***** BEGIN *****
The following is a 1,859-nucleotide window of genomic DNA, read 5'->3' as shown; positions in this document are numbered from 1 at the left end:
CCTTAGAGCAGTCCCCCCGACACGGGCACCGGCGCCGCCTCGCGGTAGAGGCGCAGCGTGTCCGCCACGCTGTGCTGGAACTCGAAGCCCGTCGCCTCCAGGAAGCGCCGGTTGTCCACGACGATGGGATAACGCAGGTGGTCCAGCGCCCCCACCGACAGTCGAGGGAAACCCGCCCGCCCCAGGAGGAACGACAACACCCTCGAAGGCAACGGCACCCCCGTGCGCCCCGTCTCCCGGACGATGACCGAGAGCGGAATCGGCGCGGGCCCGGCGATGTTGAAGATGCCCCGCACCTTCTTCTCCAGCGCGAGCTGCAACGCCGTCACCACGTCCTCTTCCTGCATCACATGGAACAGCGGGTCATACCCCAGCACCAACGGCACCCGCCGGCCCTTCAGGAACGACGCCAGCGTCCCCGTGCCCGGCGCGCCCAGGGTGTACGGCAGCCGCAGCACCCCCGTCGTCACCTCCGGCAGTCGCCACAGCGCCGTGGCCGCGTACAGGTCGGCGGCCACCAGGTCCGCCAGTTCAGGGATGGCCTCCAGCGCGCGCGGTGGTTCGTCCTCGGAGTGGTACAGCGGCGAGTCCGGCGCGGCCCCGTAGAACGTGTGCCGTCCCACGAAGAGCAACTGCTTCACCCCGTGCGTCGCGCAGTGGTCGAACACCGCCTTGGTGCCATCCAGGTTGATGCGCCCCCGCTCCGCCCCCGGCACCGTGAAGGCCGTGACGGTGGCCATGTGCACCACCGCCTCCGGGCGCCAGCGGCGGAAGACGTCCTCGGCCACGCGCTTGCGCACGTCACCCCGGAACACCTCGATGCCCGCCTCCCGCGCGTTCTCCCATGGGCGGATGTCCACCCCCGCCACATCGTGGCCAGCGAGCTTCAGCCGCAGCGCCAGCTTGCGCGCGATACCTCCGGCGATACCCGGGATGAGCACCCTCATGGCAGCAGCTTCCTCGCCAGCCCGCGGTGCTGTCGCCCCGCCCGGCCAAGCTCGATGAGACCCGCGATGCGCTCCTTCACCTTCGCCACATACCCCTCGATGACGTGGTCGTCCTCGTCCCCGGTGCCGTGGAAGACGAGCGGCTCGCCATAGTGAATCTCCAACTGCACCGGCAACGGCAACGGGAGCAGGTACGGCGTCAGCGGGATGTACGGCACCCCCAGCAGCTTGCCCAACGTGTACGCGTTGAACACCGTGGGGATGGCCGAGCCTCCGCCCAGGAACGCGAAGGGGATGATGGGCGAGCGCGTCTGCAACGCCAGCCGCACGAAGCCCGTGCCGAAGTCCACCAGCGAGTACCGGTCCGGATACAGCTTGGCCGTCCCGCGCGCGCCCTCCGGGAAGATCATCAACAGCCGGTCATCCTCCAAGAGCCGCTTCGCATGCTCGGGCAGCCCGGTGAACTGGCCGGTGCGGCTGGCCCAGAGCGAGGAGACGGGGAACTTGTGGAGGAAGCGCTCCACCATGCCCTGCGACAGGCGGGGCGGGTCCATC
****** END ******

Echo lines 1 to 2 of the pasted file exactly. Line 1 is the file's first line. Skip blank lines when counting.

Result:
The following is a 1,859-nucleotide window of genomic DNA, read 5'->3' as shown; positions in this document are numbered from 1 at the left end:
CCTTAGAGCAGTCCCCCCGACACGGGCACCGGCGCCGCCTCGCGGTAGAGGCGCAGCGTGTCCGCCACGCTGTGCTGGAACTCGAAGCCCGTCGCCTCCAGGAAGCGCCGGTTGTCCACGACGATGGGATAACGCAGGTGGTCCAGCGCCCCCACCGACAGTCGAGGGAAACCCGCCCGCCCCAGGAGGAACGACAACACCCTCGAAGGCAACGGCACCCCCGTGCGCCCCGTCTCCCGGACGATGACCGAGAGCGGAATCGGCGCGGGCCCGGCGATGTTGAAGATGCCCCGCACCTTCTTCTCCAGCGCGAGCTGCAACGCCGTCACCACGTCCTCTTCCTGCATCACATGGAACAGCGGGTCATACCCCAGCACCAACGGCACCCGCCGGCCCTTCAGGAACGACGCCAGCGTCCCCGTGCCCGGCGCGCCCAGGGTGTACGGCAGCCGCAGCACCCCCGTCGTCACCTCCGGCAGTCGCCACAGCGCCGTGGCCGCGTACAGGTCGGCGGCCACCAGGTCCGCCAGTTCAGGGATGGCCTCCAGCGCGCGCGGTGGTTCGTCCTCGGAGTGGTACAGCGGCGAGTCCGGCGCGGCCCCGTAGAACGTGTGCCGTCCCACGAAGAGCAACTGCTTCACCCCGTGCGTCGCGCAGTGGTCGAACACCGCCTTGGTGCCATCCAGGTTGATGCGCCCCCGCTCCGCCCCCGGCACCGTGAAGGCCGTGACGGTGGCCATGTGCACCACCGCCTCCGGGCGCCAGCGGCGGAAGACGTCCTCGGCCACGCGCTTGCGCACGTCACCCCGGAACACCTCGATGCCCGCCTCCCGCGCGTTCTCCCATGGGCGGATGTCCACCCCCGCCACATCGTGGCCAGCGAGCTTCAGCCGCAGCGCCAGCTTGCGCGCGATACCTCCGGCGATACCCGGGATGAGCACCCTCATGGCAGCAGCTTCCTCGCCAGCCCGCGGTGCTGTCGCCCCGCCCGGCCAAGCTCGATGAGACCCGCGATGCGCTCCTTCACCTTCGCCACATACCCCTCGATGACGTGGTCGTCCTCGTCCCCGGTGCCGTGGAAGACGAGCGGCTCGCCATAGTGAATCTCCAACTGCACCGGCAACGGCAACGGGAGCAGGTACGGCGTCAGCGGGATGTACGGCACCCCCAGCAGCTTGCCCAACGTGTACGCGTTGAACACCGTGGGGATGGCCGAGCCTCCGCCCAGGAACGCGAAGGGGATGATGGGCGAGCGCGTCTGCAACGCCAGCCGCACGAAGCCCGTGCCGAAGTCCACCAGCGAGTACCGGTCCGGATACAGCTTGGCCGTCCCGCGCGCGCCCTCCGGGAAGATCATCAACAGCCGGTCATCCTCCAAGAGCCGCTTCGCATGCTCGGGCAGCCCGGTGAACTGGCCGGTGCGGCTGGCCCAGAGCGAGGAGACGGGGAACTTGTGGAGGAAGCGCTCCACCATGCCCTGCGACAGGCGGGGCGGGTCCATC